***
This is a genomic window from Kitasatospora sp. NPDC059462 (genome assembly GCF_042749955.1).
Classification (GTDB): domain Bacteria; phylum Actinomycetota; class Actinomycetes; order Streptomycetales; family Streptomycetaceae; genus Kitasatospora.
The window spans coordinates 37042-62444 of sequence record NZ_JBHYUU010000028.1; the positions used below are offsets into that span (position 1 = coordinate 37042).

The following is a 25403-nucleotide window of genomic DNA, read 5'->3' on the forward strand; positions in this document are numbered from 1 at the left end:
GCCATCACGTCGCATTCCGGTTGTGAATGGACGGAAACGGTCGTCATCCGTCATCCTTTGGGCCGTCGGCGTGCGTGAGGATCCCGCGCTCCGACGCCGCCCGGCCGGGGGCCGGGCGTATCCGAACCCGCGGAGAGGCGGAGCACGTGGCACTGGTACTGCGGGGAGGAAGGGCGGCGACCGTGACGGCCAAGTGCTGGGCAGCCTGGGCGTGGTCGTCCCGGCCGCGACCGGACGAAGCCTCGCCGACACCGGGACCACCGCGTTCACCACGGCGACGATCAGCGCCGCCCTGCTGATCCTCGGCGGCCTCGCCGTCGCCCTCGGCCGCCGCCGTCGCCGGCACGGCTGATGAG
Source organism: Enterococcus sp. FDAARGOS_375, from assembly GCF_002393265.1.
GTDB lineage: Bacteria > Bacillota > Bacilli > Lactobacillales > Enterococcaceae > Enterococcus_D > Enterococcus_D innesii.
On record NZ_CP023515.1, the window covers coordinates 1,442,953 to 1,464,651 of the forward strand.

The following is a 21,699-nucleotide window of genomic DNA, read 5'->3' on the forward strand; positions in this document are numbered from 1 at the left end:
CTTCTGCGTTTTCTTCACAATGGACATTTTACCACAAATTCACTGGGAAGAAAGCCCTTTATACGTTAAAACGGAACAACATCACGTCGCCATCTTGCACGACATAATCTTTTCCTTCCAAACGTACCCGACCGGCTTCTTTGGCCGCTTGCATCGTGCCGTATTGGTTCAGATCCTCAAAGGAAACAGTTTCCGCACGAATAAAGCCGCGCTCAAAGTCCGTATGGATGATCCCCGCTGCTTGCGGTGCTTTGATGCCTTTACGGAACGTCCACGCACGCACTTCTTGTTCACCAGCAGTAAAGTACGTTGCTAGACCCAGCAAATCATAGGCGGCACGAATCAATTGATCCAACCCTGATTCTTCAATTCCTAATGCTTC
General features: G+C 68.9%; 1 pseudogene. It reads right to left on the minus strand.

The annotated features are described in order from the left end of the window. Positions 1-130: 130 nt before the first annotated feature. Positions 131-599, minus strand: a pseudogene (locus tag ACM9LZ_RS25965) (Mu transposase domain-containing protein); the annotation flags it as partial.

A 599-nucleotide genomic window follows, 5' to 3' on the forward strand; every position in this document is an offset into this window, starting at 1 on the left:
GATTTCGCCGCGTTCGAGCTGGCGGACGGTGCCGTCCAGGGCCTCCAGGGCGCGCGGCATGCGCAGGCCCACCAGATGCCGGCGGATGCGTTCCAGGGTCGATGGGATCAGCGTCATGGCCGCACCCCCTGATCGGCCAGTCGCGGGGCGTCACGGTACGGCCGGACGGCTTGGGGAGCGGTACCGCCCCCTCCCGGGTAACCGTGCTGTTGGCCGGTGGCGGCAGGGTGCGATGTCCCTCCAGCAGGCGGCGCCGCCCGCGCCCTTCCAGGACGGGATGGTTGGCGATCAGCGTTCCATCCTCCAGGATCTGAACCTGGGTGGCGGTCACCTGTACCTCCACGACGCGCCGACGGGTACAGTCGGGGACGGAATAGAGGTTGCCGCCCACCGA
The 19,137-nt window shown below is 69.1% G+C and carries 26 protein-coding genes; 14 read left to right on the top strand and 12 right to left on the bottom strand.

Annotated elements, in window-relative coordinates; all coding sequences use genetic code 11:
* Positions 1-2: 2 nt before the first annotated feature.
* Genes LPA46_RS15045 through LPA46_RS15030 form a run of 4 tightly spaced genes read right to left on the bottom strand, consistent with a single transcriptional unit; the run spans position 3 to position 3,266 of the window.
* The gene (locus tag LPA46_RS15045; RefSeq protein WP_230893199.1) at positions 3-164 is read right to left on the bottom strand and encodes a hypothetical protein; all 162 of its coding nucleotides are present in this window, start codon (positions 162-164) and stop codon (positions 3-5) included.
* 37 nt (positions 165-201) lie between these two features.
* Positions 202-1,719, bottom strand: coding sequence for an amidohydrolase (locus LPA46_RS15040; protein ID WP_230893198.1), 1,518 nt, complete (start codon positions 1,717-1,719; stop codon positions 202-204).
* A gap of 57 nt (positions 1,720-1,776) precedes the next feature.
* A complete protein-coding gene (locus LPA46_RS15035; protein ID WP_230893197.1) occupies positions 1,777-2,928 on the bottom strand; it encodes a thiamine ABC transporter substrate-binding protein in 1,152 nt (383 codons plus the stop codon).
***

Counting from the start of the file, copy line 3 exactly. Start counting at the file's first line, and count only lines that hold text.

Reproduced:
The window spans coordinates 37042-62444 of sequence record NZ_JBHYUU010000028.1; the positions used below are offsets into that span (position 1 = coordinate 37042).